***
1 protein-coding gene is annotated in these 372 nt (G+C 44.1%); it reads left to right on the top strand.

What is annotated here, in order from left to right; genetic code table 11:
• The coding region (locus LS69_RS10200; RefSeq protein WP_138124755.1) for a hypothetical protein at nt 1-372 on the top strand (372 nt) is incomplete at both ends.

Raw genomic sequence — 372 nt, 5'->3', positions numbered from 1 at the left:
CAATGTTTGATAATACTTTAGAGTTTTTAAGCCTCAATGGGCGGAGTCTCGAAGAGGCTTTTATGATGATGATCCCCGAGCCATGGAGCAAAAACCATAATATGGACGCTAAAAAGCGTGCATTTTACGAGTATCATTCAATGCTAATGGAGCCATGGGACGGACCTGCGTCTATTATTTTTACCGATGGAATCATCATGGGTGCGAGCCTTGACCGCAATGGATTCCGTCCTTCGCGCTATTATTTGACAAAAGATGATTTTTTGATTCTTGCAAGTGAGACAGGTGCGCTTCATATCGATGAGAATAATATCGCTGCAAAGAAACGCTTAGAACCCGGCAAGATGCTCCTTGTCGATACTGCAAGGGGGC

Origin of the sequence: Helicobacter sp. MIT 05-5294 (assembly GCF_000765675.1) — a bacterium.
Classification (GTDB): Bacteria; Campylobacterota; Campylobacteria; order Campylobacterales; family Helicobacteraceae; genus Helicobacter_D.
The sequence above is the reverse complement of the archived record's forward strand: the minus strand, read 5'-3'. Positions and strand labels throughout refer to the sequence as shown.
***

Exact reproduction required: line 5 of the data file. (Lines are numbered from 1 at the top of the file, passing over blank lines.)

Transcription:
CAATGTTTGATAATACTTTAGAGTTTTTAAGCCTCAATGGGCGGAGTCTCGAAGAGGCTTTTATGATGATGATCCCCGAGCCATGGAGCAAAAACCATAATATGGACGCTAAAAAGCGTGCATTTTACGAGTATCATTCAATGCTAATGGAGCCATGGGACGGACCTGCGTCTATTATTTTTACCGATGGAATCATCATGGGTGCGAGCCTTGACCGCAATGGATTCCGTCCTTCGCGCTATTATTTGACAAAAGATGATTTTTTGATTCTTGCAAGTGAGACAGGTGCGCTTCATATCGATGAGAATAATATCGCTGCAAAGAAACGCTTAGAACCCGGCAAGATGCTCCTTGTCGATACTGCAAGGGGGC